A long way to go before Blade Runner
The hallmark of human intelligence is that it can do many things to a standard: we can read, walk, play games and many, many more things. AI platforms, however, are extremely specialised: AlphaGo can't play chess, and OpenAI is incapable of making a cup of tea.
Although some systems composite multiple techniques into a single one (smartphone cameras with face recognition and post-shot editing are a good example), these are not truly a multi-skilled AI.
"We can't keep glueing software together until we end up with an artificial brain," says Cook, "[but] will we ever need to?"
It's a good question. Frankly, we don't need robots that are as multi-talented as humans, like those in Blade Runner and Terminator. A system that could perform many different tasks to achieve a single outcome is certainly desirable (Cook's example is saving people from a burning building), but that AI would hardly need to know how to play lawn bowls.
"It's often easier to build a system that solves a specific problem rather than trying to build a general one… So one thing that will delay this a lot will be the simple fact that there often won't be an incentive to build something as generally talented as we are."
It's one of the hardest problems humanity is working on right now - it's the cold fusion of computer science
On the other hand, multi-talented AI is the sci-fi dream - and laziness is the father of invention. A robot that can walk the dog, cook dinner and clean the house without - to paraphrase Pratchett - stripping the plaster off the walls and making a furious cup of cat would certainly be a time-saver, and could be in the future now that technologists have both the vision and the money to put towards it.
"We may begin to see systems which can perform a lot of related but distinct tasks over the next decade. There's a few different ways to approach these problems on a structural level: some of them just involve more money and time, while others require the invention of new algorithms and AI techniques.
"It's one of the hardest problems humanity is working on right now, though - along with quantum computing, it's the cold fusion of computer science."
The future of gaming
There is no doubt that OpenAI's show matches were a powerful demonstration of a new approach to artificial intelligence: one that, with time, can challenge the best human players. Challenging a human doesn't equate to thinking like one, though.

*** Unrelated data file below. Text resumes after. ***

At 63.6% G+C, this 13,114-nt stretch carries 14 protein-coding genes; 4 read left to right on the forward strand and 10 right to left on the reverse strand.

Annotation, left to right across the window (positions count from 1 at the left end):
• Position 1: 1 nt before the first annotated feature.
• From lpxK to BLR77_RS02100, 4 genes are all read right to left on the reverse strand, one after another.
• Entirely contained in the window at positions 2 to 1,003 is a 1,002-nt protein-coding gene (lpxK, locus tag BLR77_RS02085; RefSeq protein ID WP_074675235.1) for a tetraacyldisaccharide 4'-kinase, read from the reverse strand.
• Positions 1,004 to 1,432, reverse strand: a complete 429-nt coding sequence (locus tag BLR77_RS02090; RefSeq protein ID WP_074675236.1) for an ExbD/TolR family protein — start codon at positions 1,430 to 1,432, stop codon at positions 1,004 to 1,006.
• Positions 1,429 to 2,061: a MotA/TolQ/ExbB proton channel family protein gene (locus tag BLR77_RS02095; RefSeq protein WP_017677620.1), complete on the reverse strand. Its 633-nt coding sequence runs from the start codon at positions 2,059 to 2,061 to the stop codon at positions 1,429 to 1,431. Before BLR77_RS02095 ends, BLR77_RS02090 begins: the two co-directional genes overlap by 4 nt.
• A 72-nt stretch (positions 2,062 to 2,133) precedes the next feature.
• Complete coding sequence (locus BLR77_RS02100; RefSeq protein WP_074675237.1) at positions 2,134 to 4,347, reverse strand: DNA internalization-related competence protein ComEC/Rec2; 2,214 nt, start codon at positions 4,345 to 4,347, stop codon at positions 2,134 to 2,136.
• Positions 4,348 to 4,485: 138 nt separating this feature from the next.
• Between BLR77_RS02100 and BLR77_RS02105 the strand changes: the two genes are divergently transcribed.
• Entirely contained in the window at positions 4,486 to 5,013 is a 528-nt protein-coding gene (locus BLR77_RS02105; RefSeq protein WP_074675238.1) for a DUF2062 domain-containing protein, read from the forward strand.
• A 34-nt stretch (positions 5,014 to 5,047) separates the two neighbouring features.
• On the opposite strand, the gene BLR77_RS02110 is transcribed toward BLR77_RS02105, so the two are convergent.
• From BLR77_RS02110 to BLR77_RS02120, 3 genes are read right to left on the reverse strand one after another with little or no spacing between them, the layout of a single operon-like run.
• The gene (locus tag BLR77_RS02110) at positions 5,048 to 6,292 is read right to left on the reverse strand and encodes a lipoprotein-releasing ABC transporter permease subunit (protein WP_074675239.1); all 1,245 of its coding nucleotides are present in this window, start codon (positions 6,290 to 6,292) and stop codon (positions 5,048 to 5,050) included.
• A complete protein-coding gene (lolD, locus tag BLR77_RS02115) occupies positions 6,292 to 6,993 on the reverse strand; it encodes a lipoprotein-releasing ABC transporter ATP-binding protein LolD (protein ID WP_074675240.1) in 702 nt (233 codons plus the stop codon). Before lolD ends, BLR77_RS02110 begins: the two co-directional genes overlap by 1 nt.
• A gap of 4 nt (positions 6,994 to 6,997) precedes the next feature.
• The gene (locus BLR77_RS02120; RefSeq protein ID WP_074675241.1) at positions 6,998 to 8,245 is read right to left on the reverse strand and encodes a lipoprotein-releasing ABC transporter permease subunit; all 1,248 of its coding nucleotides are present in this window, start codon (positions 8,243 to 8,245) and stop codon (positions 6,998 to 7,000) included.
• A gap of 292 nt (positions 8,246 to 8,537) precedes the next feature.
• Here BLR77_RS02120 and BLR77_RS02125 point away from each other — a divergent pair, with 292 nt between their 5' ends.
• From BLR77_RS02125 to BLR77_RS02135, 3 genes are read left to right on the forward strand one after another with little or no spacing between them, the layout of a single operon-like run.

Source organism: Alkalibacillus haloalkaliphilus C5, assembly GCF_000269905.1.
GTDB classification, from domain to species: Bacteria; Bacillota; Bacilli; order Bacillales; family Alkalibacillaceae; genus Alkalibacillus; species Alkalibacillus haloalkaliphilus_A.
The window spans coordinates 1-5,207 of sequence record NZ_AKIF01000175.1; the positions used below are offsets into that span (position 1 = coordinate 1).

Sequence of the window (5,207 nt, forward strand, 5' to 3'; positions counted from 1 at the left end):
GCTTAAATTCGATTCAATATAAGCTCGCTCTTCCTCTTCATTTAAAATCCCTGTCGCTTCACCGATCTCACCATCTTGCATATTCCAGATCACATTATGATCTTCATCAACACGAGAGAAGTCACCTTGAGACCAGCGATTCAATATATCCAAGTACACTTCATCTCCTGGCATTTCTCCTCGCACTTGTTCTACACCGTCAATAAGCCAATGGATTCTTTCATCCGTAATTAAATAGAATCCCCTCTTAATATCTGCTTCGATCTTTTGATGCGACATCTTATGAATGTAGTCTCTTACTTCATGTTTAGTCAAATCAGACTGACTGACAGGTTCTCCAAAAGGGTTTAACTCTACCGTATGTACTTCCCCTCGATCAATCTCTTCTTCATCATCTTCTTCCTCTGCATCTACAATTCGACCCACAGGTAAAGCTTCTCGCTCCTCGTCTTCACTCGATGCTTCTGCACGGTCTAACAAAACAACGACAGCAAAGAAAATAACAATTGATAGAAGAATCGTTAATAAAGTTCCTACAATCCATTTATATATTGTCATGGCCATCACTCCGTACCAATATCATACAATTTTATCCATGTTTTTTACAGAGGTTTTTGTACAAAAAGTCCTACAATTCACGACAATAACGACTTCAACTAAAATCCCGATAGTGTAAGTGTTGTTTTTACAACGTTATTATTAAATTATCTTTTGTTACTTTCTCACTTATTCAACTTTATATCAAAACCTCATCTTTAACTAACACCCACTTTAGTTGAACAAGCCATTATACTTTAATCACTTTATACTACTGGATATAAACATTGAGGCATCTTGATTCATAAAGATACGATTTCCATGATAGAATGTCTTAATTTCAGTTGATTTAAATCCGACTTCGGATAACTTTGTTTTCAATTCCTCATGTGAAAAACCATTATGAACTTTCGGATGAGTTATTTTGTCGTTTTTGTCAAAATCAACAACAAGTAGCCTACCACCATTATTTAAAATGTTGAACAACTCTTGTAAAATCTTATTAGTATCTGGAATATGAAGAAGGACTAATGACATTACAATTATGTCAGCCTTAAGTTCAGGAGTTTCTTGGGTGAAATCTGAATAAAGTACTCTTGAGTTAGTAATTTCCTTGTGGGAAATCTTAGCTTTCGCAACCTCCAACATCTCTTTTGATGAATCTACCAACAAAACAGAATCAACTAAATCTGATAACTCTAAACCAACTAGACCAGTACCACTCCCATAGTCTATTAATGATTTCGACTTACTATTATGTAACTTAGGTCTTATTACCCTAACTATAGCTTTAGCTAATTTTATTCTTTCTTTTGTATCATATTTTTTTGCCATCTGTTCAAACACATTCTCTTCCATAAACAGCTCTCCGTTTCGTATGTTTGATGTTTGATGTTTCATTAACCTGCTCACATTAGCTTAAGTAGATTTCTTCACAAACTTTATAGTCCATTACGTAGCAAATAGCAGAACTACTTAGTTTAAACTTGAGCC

We play games against other people to get the best of our opponents: to out-think them, as well as out-play them. "Human-like intelligence doesn't make an AI human in all the other ways that are important for games - being social, being emotional," says Cook.
"That's why we need to appreciate that game AI - all AI, really - has this theatrical element, this layer on top that's all about how the user or the player perceives the system. We don't want our AI to act like real human beings do, we need our AI to be actors: to understand the drama of a situation, what the player wants to achieve or avoid, and what they can do to help make that happen.
"That might involve playing a game really well, but that's just one small aspect of modern AI, and I think truly great game AI will need to embrace these ideas about storytelling and social interaction and modelling the player."
That is why OpenAI - despite its tactical approach in Dota 2 - is more of a demonstration about the future of AI in the real world, rather than gaming. Human-versus-machine contests like those at The International are entertaining and technologically impressive, but don't tell us much about how an AI compares to a human.
"It's useful, it's interesting, it's impressive," says Cook. "But the future of games will need a very different kind of AI."
Developments like OpenAI are useful because they represent a research milestone: a task that developers weren't good enough to accomplish before, but now can. Cook warns, however, "It's important that we remember that the journey is what matters, not the milestone at the end."
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